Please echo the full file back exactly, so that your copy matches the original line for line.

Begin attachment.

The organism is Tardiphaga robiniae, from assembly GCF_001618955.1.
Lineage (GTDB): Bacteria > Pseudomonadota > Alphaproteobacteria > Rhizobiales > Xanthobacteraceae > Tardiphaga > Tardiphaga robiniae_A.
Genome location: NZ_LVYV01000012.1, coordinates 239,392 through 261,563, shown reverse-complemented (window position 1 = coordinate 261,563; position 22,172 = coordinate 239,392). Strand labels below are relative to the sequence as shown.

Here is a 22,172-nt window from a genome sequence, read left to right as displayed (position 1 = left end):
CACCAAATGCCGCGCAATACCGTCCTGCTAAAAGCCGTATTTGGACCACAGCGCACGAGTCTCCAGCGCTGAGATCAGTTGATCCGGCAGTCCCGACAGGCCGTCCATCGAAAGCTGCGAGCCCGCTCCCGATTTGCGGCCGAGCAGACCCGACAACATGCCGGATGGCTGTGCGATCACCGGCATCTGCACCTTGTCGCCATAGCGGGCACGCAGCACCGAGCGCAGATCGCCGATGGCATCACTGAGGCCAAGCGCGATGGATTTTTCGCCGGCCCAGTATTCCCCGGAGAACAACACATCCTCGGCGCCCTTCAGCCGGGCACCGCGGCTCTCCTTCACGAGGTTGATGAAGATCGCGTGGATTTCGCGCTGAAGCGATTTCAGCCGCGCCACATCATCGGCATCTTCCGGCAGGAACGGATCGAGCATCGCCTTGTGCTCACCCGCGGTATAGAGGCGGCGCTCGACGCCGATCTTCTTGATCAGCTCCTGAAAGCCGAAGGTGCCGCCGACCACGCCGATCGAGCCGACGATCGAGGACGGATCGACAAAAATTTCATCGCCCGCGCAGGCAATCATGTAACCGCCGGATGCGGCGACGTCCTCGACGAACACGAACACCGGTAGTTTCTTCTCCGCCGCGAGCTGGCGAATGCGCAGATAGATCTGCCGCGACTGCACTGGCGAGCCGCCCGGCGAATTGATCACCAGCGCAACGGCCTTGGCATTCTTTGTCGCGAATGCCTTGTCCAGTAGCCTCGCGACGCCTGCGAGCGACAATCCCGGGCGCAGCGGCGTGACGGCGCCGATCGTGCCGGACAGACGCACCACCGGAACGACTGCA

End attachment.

The organism is Tardiphaga robiniae, from assembly GCF_001618955.1.
Lineage (GTDB): Bacteria > Pseudomonadota > Alphaproteobacteria > Rhizobiales > Xanthobacteraceae > Tardiphaga > Tardiphaga robiniae_A.
Genome location: NZ_LVYV01000012.1, coordinates 239,392 through 261,563, shown reverse-complemented (window position 1 = coordinate 261,563; position 22,172 = coordinate 239,392). Strand labels below are relative to the sequence as shown.

Here is a 22,172-nt window from a genome sequence, read left to right as displayed (position 1 = left end):
CACCAAATGCCGCGCAATACCGTCCTGCTAAAAGCCGTATTTGGACCACAGCGCACGAGTCTCCAGCGCTGAGATCAGTTGATCCGGCAGTCCCGACAGGCCGTCCATCGAAAGCTGCGAGCCCGCTCCCGATTTGCGGCCGAGCAGACCCGACAACATGCCGGATGGCTGTGCGATCACCGGCATCTGCACCTTGTCGCCATAGCGGGCACGCAGCACCGAGCGCAGATCGCCGATGGCATCACTGAGGCCAAGCGCGATGGATTTTTCGCCGGCCCAGTATTCCCCGGAGAACAACACATCCTCGGCGCCCTTCAGCCGGGCACCGCGGCTCTCCTTCACGAGGTTGATGAAGATCGCGTGGATTTCGCGCTGAAGCGATTTCAGCCGCGCCACATCATCGGCATCTTCCGGCAGGAACGGATCGAGCATCGCCTTGTGCTCACCCGCGGTATAGAGGCGGCGCTCGACGCCGATCTTCTTGATCAGCTCCTGAAAGCCGAAGGTGCCGCCGACCACGCCGATCGAGCCGACGATCGAGGACGGATCGACAAAAATTTCATCGCCCGCGCAGGCAATCATGTAACCGCCGGATGCGGCGACGTCCTCGACGAACACGAACACCGGTAGTTTCTTCTCCGCCGCGAGCTGGCGAATGCGCAGATAGATCTGCCGCGACTGCACTGGCGAGCCGCCCGGCGAATTGATCACCAGCGCAACGGCCTTGGCATTCTTTGTCGCGAATGCCTTGTCCAGTAGCCTCGCGACGCCTGCGAGCGACAATCCCGGGCGCAGCGGCGTGACGGCGCCGATCGTGCCGGACAGACGCACCACCGGAACGACTGCA